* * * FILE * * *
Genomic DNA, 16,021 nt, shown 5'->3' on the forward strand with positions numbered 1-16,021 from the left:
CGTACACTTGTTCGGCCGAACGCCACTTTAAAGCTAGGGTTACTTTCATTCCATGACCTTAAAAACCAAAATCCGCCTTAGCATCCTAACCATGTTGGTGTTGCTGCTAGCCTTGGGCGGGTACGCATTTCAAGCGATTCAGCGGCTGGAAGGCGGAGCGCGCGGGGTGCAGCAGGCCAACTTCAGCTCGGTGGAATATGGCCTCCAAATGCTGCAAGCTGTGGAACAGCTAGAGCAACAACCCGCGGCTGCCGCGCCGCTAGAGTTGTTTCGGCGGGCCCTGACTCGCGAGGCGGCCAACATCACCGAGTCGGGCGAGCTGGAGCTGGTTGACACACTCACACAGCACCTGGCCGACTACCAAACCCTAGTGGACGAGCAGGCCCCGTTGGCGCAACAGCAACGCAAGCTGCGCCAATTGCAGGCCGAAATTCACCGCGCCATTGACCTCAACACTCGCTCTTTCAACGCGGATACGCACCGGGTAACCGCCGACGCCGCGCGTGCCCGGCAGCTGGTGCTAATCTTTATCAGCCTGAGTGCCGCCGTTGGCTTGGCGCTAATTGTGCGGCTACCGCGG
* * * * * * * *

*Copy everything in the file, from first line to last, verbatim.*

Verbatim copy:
Genomic DNA, 16,021 nt, shown 5'->3' on the forward strand with positions numbered 1-16,021 from the left:
CGTACACTTGTTCGGCCGAACGCCACTTTAAAGCTAGGGTTACTTTCATTCCATGACCTTAAAAACCAAAATCCGCCTTAGCATCCTAACCATGTTGGTGTTGCTGCTAGCCTTGGGCGGGTACGCATTTCAAGCGATTCAGCGGCTGGAAGGCGGAGCGCGCGGGGTGCAGCAGGCCAACTTCAGCTCGGTGGAATATGGCCTCCAAATGCTGCAAGCTGTGGAACAGCTAGAGCAACAACCCGCGGCTGCCGCGCCGCTAGAGTTGTTTCGGCGGGCCCTGACTCGCGAGGCGGCCAACATCACCGAGTCGGGCGAGCTGGAGCTGGTTGACACACTCACACAGCACCTGGCCGACTACCAAACCCTAGTGGACGAGCAGGCCCCGTTGGCGCAACAGCAACGCAAGCTGCGCCAATTGCAGGCCGAAATTCACCGCGCCATTGACCTCAACACTCGCTCTTTCAACGCGGATACGCACCGGGTAACCGCCGACGCCGCGCGTGCCCGGCAGCTGGTGCTAATCTTTATCAGCCTGAGTGCCGCCGTTGGCTTGGCGCTAATTGTGCGGCTACCGCGG